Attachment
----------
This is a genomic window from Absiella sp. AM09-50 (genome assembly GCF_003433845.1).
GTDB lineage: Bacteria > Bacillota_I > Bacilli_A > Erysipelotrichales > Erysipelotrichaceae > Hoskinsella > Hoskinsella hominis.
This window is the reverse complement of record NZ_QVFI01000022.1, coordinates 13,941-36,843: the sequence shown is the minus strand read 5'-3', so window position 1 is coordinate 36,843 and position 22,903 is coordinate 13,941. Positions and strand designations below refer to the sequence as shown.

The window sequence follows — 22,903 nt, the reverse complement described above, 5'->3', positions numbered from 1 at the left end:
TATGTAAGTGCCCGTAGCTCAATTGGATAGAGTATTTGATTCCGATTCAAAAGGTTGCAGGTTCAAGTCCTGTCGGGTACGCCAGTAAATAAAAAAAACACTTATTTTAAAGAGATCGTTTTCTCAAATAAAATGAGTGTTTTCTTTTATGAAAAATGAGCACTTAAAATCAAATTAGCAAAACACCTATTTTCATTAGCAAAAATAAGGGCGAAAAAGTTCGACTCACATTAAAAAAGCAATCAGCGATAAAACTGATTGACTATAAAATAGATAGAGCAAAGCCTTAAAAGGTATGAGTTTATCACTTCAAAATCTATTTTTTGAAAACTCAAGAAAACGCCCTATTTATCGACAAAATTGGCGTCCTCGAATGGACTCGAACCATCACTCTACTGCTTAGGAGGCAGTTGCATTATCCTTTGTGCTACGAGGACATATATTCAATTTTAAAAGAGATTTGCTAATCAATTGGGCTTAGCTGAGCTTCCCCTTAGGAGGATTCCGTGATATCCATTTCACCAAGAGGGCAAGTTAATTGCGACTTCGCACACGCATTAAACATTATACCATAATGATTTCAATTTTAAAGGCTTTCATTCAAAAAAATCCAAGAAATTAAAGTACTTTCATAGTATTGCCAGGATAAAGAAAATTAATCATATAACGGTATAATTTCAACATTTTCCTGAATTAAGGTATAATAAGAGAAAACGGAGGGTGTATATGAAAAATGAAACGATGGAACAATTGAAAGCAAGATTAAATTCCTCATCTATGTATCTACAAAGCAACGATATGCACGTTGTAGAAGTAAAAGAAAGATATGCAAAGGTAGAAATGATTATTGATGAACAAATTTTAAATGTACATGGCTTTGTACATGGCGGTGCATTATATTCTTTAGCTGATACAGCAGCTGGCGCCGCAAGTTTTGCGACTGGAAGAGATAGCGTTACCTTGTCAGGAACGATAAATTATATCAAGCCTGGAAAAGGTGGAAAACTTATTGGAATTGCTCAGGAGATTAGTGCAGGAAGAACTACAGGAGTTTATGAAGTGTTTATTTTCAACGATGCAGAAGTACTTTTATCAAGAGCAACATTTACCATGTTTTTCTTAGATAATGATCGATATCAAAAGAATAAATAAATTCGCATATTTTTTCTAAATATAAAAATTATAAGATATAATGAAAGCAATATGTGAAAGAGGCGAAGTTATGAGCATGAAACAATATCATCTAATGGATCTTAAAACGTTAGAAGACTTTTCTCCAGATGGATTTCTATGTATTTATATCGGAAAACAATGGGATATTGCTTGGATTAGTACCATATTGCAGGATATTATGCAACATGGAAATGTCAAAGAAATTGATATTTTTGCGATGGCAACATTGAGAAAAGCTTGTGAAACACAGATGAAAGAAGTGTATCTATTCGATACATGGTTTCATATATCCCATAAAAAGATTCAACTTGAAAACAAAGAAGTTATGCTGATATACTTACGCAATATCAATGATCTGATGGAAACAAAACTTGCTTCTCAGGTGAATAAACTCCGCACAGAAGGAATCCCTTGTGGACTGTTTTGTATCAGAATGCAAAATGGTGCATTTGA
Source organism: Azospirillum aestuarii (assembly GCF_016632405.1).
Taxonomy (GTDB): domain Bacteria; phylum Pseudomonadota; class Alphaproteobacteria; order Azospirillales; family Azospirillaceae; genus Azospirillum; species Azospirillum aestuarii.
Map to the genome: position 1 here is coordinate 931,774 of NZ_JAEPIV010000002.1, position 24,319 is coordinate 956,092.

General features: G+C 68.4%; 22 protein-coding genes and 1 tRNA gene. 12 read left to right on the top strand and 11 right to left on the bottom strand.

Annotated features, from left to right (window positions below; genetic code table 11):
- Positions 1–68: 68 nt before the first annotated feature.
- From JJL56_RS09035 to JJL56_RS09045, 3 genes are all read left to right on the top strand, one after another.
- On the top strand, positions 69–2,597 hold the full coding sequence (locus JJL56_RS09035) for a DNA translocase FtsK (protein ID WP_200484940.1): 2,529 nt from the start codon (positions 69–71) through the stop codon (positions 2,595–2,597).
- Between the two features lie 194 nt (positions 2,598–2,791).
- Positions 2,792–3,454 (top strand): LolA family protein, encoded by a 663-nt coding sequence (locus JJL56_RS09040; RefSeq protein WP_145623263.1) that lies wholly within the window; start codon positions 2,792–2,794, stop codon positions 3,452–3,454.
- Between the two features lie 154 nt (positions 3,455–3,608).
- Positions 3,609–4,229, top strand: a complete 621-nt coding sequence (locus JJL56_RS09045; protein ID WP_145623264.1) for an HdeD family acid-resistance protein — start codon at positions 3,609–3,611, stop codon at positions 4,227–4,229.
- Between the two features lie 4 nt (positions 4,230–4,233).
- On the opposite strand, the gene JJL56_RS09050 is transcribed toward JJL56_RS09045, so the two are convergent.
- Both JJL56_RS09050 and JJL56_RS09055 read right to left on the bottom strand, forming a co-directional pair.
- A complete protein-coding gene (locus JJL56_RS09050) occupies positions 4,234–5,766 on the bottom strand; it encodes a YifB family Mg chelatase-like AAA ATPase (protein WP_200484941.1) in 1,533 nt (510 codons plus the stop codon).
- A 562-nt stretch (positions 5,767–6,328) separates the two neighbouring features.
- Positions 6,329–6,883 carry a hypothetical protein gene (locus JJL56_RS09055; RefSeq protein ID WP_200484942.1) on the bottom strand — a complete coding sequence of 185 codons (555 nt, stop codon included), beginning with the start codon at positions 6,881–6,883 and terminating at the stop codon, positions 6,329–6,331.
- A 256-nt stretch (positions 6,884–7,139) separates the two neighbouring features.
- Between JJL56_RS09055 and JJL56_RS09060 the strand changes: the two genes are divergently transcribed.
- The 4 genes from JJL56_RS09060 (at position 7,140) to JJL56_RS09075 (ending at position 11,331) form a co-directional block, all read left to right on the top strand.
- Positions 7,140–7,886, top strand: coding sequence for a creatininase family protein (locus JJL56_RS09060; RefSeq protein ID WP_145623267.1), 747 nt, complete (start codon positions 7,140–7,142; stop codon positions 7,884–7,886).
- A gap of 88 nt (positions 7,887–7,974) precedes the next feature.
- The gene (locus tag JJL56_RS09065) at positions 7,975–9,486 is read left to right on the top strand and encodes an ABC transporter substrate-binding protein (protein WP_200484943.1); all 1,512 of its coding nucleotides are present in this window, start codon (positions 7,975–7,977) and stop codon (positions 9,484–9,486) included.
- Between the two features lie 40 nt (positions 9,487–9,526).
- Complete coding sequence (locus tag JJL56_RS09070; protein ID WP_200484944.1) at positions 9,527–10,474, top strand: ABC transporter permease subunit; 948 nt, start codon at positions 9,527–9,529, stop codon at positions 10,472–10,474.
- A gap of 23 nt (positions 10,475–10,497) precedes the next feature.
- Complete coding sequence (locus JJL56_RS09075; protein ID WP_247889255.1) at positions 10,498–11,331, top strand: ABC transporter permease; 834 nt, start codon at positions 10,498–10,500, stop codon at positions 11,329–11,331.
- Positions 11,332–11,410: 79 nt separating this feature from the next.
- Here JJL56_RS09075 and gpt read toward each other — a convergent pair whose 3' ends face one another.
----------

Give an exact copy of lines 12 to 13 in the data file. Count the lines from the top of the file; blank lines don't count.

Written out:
- From JJL56_RS09035 to JJL56_RS09045, 3 genes are all read left to right on the top strand, one after another.
- On the top strand, positions 69–2,597 hold the full coding sequence (locus JJL56_RS09035) for a DNA translocase FtsK (protein ID WP_200484940.1): 2,529 nt from the start codon (positions 69–71) through the stop codon (positions 2,595–2,597).